Photographer says Lake Erie erosion is putting trash in the lake

ByDavid M. Conte

Feb 25, 2022

Since 2019, David Piano has used his considerable photography skills to document soil erosion along the north shore of Lake Erie.

Focusing on a nearly 200 kilometer stretch of lakeside from Port Burwell to Wheatley, he captured images of crumbling cliffs and cottages engulfed by lake water eating away at the shore.

Lake Erie’s soil erosion problem is not new. For years, landlords have lobbied governments and spent thousands of dollars fighting erosion that threatens buildings, many of which are seasonal cottages that have been owned by families for decades.

But this week, Piano felt compelled to tweet about what he sees as erosion accelerating this winter. He says some properties that were on solid earth when he photographed them in November have since yielded 10 meters or more to water in the space of a few months.

“We get these huge chunks of bluff that come off,” Piano told CBC News. “There are basically these waterfalls of mud coming out from under the edge of the cliff and eroding from below. You keep having these pieces coming off, and that process seems to be accelerating.”

Piano, who is also a storm watcher, uses a drone camera to capture his footage. The drone allows him to rotate the camera over the water and shoot down properties where erosion is occurring.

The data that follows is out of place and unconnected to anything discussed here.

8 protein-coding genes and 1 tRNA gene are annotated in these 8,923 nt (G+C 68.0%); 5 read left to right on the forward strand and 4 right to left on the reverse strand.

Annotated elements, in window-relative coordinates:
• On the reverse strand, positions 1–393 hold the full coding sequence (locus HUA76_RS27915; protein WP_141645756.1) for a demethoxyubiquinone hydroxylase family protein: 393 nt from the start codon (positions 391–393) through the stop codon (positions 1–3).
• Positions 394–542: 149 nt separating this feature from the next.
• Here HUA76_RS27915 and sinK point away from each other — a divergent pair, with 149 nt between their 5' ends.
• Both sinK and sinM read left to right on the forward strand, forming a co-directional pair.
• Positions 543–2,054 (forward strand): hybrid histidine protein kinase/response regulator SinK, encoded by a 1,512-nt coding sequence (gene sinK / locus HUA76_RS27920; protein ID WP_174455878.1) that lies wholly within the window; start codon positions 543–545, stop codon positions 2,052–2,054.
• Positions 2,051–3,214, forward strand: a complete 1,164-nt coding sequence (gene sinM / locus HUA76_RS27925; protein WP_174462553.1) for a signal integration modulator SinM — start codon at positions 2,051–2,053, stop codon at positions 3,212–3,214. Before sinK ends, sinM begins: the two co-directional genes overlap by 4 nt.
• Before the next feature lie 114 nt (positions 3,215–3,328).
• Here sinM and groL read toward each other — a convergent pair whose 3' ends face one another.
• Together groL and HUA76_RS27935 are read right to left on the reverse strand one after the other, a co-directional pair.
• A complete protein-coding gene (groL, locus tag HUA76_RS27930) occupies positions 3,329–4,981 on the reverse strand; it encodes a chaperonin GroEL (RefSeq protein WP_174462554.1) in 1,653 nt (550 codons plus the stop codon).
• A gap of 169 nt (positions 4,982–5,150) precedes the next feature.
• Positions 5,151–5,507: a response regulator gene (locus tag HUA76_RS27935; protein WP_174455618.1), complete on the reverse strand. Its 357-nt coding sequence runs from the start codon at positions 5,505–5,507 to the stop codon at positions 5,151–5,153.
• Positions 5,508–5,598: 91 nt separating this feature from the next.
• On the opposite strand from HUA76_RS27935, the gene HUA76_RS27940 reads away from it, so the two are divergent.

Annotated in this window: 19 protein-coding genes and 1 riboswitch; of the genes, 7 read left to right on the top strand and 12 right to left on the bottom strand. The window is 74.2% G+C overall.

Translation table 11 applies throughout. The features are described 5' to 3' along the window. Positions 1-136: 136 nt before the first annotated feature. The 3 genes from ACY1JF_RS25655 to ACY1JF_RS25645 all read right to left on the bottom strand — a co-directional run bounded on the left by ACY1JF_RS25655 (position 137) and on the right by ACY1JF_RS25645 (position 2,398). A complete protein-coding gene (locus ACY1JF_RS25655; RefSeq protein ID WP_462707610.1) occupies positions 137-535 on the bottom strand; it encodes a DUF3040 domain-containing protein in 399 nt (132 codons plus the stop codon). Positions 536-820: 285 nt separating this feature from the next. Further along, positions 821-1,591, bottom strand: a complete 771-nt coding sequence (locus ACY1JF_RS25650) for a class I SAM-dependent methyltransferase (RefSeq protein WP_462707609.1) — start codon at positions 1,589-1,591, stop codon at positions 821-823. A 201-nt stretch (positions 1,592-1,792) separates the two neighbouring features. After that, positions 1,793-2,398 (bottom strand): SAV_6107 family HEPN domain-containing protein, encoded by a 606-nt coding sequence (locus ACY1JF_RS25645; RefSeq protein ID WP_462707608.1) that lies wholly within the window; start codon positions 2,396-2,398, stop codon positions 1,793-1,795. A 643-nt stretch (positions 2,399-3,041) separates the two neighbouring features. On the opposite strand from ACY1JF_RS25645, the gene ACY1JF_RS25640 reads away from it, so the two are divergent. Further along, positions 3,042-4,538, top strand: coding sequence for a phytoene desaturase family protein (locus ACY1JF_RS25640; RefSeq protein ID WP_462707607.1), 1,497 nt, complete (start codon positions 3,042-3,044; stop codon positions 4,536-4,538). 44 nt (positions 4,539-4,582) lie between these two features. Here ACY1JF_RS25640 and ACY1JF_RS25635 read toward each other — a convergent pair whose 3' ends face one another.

A new and concerning aspect of erosion: it draws waste from affected properties into the lake.

He has seen items left outside on properties – including tires, scrap metal, propane tanks and vehicles – fall towards the lake as the ground beneath them erodes.

“We’re looking at huge toxins,” he said. “By the time March and April roll around, it will be in the waters of Lake Erie.”

Municipalities along Lake Erie should ask homeowners to remove objects from the edge of cliffs so they don’t end up in the lake, he said.

CBC News contacted the Lower Thames Valley Conservation Authority (LVTCA) for comment, but did not hear back Thursday.

This stretch of coastline is governed by six small municipalities.

Duncan McPhail is the mayor of West Elgin, which includes the riverside community of Port Glasgow.

Although he is well aware of the challenges caused by shoreline erosion, he said it was the first time he had heard of it causing litter to fall into the lake. He said he was ready to look into the issue, but said that when it comes to shoreline issues, the LVTCA is the competent body.

It would be difficult for a small municipality with limited resources to control what happens on private property, where the shoreline is often above the beach and away from the road, McPhail said.

In a statement, the Municipality of Dutton Dunwich said it had amended its official plan in response to shoreline erosion – for example, adding new shoreline setbacks for buildings – in response to advice from the province and the conservation authority.

In the meantime, Piano will continue to document coastal erosion with his photographs. He plans to eventually bundle his work into a video documentary titled On the edge. He hopes it will expose a wider audience to a problem he calls “an environmental crisis”.

He expects erosion to continue to worsen with the onset of spring, when rains and warmer weather will further soften the soil.

“I’m sure the erosion will reach an even more alarming crescendo in March and April,” he said.